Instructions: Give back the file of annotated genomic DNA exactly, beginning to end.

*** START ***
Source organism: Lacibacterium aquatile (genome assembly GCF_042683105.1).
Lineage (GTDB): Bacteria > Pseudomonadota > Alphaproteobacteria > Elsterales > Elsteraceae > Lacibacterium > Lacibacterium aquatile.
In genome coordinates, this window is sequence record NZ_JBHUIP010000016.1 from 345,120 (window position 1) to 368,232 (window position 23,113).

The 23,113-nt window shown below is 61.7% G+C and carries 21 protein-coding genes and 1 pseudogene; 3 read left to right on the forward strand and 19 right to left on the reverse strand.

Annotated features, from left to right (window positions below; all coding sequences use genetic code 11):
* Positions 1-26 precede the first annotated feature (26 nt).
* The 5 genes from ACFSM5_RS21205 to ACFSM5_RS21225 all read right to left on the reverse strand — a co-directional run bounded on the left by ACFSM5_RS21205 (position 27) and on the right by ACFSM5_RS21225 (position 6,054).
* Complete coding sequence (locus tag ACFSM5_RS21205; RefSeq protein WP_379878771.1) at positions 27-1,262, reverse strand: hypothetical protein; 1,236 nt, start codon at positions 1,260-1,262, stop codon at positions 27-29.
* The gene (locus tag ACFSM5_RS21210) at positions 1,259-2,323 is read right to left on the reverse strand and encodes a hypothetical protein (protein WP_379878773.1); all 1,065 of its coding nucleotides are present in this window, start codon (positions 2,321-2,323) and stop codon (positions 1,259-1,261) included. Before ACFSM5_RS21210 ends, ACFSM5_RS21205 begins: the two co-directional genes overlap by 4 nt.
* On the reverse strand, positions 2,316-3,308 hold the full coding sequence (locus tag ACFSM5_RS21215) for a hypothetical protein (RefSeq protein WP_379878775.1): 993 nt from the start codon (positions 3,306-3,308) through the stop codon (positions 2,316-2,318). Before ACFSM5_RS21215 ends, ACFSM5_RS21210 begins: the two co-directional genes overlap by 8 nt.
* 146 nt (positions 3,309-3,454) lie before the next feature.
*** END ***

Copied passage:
Source organism: Lacibacterium aquatile (genome assembly GCF_042683105.1).
Lineage (GTDB): Bacteria > Pseudomonadota > Alphaproteobacteria > Elsterales > Elsteraceae > Lacibacterium > Lacibacterium aquatile.
In genome coordinates, this window is sequence record NZ_JBHUIP010000016.1 from 345,120 (window position 1) to 368,232 (window position 23,113).

The 23,113-nt window shown below is 61.7% G+C and carries 21 protein-coding genes and 1 pseudogene; 3 read left to right on the forward strand and 19 right to left on the reverse strand.

Annotated features, from left to right (window positions below; all coding sequences use genetic code 11):
* Positions 1-26 precede the first annotated feature (26 nt).
* The 5 genes from ACFSM5_RS21205 to ACFSM5_RS21225 all read right to left on the reverse strand — a co-directional run bounded on the left by ACFSM5_RS21205 (position 27) and on the right by ACFSM5_RS21225 (position 6,054).
* Complete coding sequence (locus tag ACFSM5_RS21205; RefSeq protein WP_379878771.1) at positions 27-1,262, reverse strand: hypothetical protein; 1,236 nt, start codon at positions 1,260-1,262, stop codon at positions 27-29.
* The gene (locus tag ACFSM5_RS21210) at positions 1,259-2,323 is read right to left on the reverse strand and encodes a hypothetical protein (protein WP_379878773.1); all 1,065 of its coding nucleotides are present in this window, start codon (positions 2,321-2,323) and stop codon (positions 1,259-1,261) included. Before ACFSM5_RS21210 ends, ACFSM5_RS21205 begins: the two co-directional genes overlap by 4 nt.
* On the reverse strand, positions 2,316-3,308 hold the full coding sequence (locus tag ACFSM5_RS21215) for a hypothetical protein (RefSeq protein WP_379878775.1): 993 nt from the start codon (positions 3,306-3,308) through the stop codon (positions 2,316-2,318). Before ACFSM5_RS21215 ends, ACFSM5_RS21210 begins: the two co-directional genes overlap by 8 nt.
* 146 nt (positions 3,309-3,454) lie before the next feature.